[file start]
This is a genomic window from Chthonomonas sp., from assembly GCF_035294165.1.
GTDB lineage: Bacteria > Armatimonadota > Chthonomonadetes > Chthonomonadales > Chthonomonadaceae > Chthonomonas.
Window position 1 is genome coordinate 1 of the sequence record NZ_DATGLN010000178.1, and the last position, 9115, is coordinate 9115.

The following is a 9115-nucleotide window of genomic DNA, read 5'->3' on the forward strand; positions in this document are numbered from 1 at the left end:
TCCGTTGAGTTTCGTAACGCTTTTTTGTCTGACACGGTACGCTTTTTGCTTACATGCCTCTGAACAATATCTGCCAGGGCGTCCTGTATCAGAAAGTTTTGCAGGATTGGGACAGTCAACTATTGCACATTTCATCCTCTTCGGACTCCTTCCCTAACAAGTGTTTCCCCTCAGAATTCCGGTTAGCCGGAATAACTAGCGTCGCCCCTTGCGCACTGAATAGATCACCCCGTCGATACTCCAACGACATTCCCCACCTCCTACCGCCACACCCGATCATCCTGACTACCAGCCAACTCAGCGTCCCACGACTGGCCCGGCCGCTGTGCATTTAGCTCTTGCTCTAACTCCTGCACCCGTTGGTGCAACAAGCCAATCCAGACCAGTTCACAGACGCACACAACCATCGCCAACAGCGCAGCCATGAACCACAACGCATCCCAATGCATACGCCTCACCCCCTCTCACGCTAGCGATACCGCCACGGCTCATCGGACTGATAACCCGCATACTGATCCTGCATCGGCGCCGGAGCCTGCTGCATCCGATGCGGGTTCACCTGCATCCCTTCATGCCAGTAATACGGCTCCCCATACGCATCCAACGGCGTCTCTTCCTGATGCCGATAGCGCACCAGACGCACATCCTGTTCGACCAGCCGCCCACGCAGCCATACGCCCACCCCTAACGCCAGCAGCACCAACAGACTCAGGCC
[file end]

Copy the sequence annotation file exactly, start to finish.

This is a genomic window from Chthonomonas sp., from assembly GCF_035294165.1.
GTDB lineage: Bacteria > Armatimonadota > Chthonomonadetes > Chthonomonadales > Chthonomonadaceae > Chthonomonas.
Window position 1 is genome coordinate 1 of the sequence record NZ_DATGLN010000178.1, and the last position, 9115, is coordinate 9115.

The following is a 9115-nucleotide window of genomic DNA, read 5'->3' on the forward strand; positions in this document are numbered from 1 at the left end:
TCCGTTGAGTTTCGTAACGCTTTTTTGTCTGACACGGTACGCTTTTTGCTTACATGCCTCTGAACAATATCTGCCAGGGCGTCCTGTATCAGAAAGTTTTGCAGGATTGGGACAGTCAACTATTGCACATTTCATCCTCTTCGGACTCCTTCCCTAACAAGTGTTTCCCCTCAGAATTCCGGTTAGCCGGAATAACTAGCGTCGCCCCTTGCGCACTGAATAGATCACCCCGTCGATACTCCAACGACATTCCCCACCTCCTACCGCCACACCCGATCATCCTGACTACCAGCCAACTCAGCGTCCCACGACTGGCCCGGCCGCTGTGCATTTAGCTCTTGCTCTAACTCCTGCACCCGTTGGTGCAACAAGCCAATCCAGACCAGTTCACAGACGCACACAACCATCGCCAACAGCGCAGCCATGAACCACAACGCATCCCAATGCATACGCCTCACCCCCTCTCACGCTAGCGATACCGCCACGGCTCATCGGACTGATAACCCGCATACTGATCCTGCATCGGCGCCGGAGCCTGCTGCATCCGATGCGGGTTCACCTGCATCCCTTCATGCCAGTAATACGGCTCCCCATACGCATCCAACGGCGTCTCTTCCTGATGCCGATAGCGCACCAGACGCACATCCTGTTCGACCAGCCGCCCACGCAGCCATACGCCCACCCCTAACGCCAGCAGCACCAACAGACTCAGGCC